In my humble opinion, one of the most
important and useful tools in the lighting
arsenal is the Fresnel light.
One of the unique features of the Fresnel
is ability of the lens in front of the light
to diffuse the illumination. Focusability
also goes hand-in-hand with the Fresnel, as
you’re able to go from flood to spot and
back again with the twist of a knob.
There are some drawbacks with the Fresnel
fixture though: you lose some of the
light output due to the lens, they generate
lots of heat, and they consume lots of power.
However, that has all changed with the
introduction of Zylight’s new F8 Fresnel.
The instrument uses LED technology to
eliminate most all of the problems associated
with conventional Fresnel devices
such as high power consumption, talent
discomfort due to the heat generated, expensive
lamp bulbs with a short life, and a
large physical footprint.
Light emitting diode technology is not
new; many manufacturers are using LEDs in
lighting instruments. The only real drawback
to this technology is that the LED falloff is
very rapid. LEDs function well close to the
subject, but once you move a few feet away,
the light’s output is drastically reduced.
Zylight has overcome this problem with
the introduction of their first LED Fresnel,
the F8. All LED fixtures aren’t created equal.
Zylight utilizes Quantum Dot LED technology,
which in layman’s terms, means that
the LED’s illumination is more accurate in
producing lifelike skin tones and greater
color depth retention. The color retention
index (CRI) of the F8 is listed at 97.
The F8 (named for the diameter of the
unit) is 8-inches in diameter
and is available
in either daylight (5600
degree K) or tungsten
(3200 degree K) color
temperatures. Its associated
door mounts and dismounts
easily to shape
the light pattern. The F8
itself is extremely compact
in that it is a mere
3.5-inches deep. When
changing from flood
to spot, the unit’s “bellows”
extends the light
from 3.5 to 9-inches.
The glass lens in the front of the instrument
is just that—real glass that diffuses
the light for the softer look for which Fresnel
lights are known.
At the rear top of the light is the focusing
knob which easily changes the light
beam emitted from flood to spot. As the focus
knob is rotated, the bellows extends or
contracts to move the light source closer
to or farther from the lens.
There’s a five-pin DMX input with a rotary
adjustment knob directly above it. The
unit also can be controlled remotely via
the wireless Zylink link.
Directly below the Zylight nameplate
is an OLED screen for displaying the unit’s
output in percent. At the center of the back
is a 14.4 Volt battery plate for Anton/Bauer-type
batteries. There’s also a four-pin AC/
DC input for feeding power from either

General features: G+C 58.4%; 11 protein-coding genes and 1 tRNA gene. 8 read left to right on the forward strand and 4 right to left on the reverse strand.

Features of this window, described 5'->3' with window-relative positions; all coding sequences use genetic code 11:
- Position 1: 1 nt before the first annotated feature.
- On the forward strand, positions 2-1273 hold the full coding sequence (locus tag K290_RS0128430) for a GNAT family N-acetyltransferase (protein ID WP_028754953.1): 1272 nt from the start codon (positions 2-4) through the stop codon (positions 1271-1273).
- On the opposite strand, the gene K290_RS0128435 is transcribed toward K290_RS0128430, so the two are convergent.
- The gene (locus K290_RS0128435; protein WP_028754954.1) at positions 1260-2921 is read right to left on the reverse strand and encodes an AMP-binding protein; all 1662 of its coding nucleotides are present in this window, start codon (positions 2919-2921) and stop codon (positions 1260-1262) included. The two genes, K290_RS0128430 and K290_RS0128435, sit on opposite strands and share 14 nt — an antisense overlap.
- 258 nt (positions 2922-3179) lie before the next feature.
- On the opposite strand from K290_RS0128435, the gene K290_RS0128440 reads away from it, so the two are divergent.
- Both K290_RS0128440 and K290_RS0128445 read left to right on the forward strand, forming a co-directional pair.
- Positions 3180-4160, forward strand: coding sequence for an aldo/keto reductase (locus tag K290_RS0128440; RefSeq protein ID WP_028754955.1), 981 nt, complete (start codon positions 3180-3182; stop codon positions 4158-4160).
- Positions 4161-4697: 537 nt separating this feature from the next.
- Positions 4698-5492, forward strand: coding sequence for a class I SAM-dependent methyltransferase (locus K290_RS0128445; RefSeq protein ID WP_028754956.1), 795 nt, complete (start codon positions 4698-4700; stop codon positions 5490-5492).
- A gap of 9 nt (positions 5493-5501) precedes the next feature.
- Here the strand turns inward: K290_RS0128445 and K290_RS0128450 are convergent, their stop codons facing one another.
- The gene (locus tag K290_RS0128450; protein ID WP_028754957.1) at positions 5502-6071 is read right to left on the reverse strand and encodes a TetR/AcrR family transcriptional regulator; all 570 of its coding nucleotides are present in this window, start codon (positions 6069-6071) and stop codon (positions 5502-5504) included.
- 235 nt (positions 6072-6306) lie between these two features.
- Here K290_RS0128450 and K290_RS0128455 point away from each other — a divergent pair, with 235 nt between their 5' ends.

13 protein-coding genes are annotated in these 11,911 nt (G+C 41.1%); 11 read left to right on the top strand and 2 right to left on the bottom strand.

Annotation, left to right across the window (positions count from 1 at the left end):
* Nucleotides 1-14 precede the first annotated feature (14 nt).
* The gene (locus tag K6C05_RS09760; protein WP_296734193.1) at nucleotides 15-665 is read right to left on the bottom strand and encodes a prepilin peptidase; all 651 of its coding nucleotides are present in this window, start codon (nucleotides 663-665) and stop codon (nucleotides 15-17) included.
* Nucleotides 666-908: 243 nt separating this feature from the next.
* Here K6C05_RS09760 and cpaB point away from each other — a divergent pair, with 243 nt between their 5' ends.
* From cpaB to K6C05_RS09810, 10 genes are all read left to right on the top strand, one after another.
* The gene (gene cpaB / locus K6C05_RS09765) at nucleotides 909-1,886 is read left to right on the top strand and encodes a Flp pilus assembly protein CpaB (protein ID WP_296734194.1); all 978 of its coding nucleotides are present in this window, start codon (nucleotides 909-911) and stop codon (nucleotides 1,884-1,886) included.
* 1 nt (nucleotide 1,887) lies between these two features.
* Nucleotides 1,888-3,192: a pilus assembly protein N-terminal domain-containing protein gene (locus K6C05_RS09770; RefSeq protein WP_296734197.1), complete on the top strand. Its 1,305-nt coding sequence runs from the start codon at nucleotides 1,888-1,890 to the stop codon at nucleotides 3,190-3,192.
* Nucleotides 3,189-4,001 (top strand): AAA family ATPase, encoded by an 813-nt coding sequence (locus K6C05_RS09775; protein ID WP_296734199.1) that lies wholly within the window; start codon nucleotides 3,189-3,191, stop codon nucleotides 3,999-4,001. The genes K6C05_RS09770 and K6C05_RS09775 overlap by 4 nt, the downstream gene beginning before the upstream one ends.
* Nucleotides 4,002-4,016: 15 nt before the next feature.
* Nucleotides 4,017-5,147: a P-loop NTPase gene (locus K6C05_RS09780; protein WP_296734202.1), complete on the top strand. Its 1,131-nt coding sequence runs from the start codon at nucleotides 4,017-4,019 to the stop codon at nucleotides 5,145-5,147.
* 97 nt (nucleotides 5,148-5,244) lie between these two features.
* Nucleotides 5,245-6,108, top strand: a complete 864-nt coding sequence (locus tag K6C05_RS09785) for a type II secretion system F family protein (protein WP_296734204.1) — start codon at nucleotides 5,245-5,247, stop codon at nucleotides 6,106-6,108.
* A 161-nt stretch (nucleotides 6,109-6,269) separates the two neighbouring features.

a battery pack cable or the included AC
The F8 is water resistant and extremely
well built. It weighs only 12 pounds, including
the yoke. The power input is 90
Watts and with that you get more light
output than with a 650 Watt tungsten
bulb fixture. This makes for an extremely
bright light with miniscule power consumption.
The focus range of the F8 is 16–70 degrees.
The F8 unit I received for review was
the daylight model. Most lighting units at
our school are daylight balanced, allowing
their use with window illumination.
I found the F8 easy to use and set up
directly out of the box. My testing began
by shooting some footage at 60 fps with
a Canon EOS C100 and using the F8 as my
only source of illumination.
Some of my work required early morning
sunlight, midday light, and moonlight
indoor illumination. The F8 handled all of
Outdoors, the F8 was perfect as a fill
light as it was daylight balanced. I used
makeshift cardboard venetian blinds as a
cookie, with the Zylight acting as the sun.
Changing the color temperature on the
camera and focusing the F8’s beam to spot
or flood allowed me to be a one man crew.
I was fortunate to also be able to shoot a
documentary with the Zylight F8 as the only
lighting unit. The talent, a 103-year old woman,
had had difficulty with the bright lights
that most video crews had used around
her when recording, and asked me not to
point the light directly at her. I set up the F8
about eight feet from her and dimed its output
down to 40 percent. I got great images
and she was thrilled. (I suppose that Zylight
could use her testimonial in their brochures
saying that the Zylight F8 is recommended
and approved by a 103-year old.)
I really couldn’t find much not to like
about this lighting instrument. If you only
have one light with which to illuminate your
environment, make sure it’s a Fresnel, and
make sure that that Fresnel is the Zylight F8.
Chuck Gloman is chair and associate
professor of the TV/Film department at
DeSales University. He may be contacted
Any studio or location shooting
where a compact, very bright,
noise-free and low-heat focusable
lighting fixture is required
Low power consumption, light
weight, long-life LED light source,
produces very little heat, adjustable
barn doors, daylight- or
tungsten-balanced models available